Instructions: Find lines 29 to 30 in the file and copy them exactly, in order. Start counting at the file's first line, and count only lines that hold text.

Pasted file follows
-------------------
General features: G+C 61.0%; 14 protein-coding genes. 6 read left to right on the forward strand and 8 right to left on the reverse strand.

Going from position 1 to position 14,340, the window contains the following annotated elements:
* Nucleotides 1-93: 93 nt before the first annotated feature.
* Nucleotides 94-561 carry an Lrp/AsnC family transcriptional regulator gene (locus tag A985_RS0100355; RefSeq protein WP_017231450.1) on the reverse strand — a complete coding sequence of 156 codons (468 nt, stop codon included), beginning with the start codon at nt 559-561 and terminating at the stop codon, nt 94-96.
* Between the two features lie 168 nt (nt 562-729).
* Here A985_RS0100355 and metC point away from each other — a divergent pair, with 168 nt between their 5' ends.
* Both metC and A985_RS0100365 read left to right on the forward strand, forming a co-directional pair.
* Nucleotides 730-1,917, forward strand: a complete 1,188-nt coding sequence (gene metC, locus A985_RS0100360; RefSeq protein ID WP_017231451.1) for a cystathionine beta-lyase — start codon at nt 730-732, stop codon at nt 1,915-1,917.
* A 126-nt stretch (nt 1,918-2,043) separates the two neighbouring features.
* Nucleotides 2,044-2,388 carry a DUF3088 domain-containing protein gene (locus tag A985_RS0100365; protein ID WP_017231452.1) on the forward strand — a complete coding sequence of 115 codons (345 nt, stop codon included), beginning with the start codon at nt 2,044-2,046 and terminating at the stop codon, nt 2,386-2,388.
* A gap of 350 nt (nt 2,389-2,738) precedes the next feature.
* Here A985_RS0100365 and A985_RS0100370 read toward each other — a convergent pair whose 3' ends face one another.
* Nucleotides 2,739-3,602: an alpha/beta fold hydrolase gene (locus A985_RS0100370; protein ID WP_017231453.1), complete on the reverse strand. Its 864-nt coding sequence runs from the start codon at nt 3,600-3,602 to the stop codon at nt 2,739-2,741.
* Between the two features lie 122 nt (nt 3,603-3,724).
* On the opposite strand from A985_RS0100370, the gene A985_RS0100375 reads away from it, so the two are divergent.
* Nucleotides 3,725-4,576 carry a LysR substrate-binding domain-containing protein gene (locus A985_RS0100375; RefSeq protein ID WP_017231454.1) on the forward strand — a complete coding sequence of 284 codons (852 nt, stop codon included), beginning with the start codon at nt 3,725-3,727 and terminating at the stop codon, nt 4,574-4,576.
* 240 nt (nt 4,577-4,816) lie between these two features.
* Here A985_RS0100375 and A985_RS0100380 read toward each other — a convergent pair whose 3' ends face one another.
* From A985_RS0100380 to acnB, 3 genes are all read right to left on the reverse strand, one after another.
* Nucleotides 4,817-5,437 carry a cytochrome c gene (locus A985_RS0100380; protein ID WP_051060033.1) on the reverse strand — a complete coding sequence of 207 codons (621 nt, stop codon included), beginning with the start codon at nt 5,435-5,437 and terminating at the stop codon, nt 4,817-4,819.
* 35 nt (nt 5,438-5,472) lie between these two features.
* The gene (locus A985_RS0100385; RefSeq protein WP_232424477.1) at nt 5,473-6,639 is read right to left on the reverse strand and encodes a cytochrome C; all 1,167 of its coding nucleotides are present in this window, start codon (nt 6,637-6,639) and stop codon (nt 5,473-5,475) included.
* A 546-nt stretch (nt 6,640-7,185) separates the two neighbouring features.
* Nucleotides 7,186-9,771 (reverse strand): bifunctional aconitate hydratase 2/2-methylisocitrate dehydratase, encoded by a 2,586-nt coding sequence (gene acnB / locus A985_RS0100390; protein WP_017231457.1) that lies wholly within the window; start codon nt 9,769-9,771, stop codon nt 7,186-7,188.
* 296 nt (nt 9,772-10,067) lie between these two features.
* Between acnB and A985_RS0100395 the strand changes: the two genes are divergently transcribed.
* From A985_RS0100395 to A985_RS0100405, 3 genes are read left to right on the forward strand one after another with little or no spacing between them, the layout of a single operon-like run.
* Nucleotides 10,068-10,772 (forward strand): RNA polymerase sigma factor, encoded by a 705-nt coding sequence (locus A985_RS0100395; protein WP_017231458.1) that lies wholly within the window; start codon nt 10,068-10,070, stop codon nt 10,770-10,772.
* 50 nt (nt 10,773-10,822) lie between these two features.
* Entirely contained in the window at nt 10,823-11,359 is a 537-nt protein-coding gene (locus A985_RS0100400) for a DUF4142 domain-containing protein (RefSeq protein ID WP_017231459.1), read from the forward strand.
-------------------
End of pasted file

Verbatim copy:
* 50 nt (nt 10,773-10,822) lie between these two features.
* Entirely contained in the window at nt 10,823-11,359 is a 537-nt protein-coding gene (locus A985_RS0100400) for a DUF4142 domain-containing protein (RefSeq protein ID WP_017231459.1), read from the forward strand.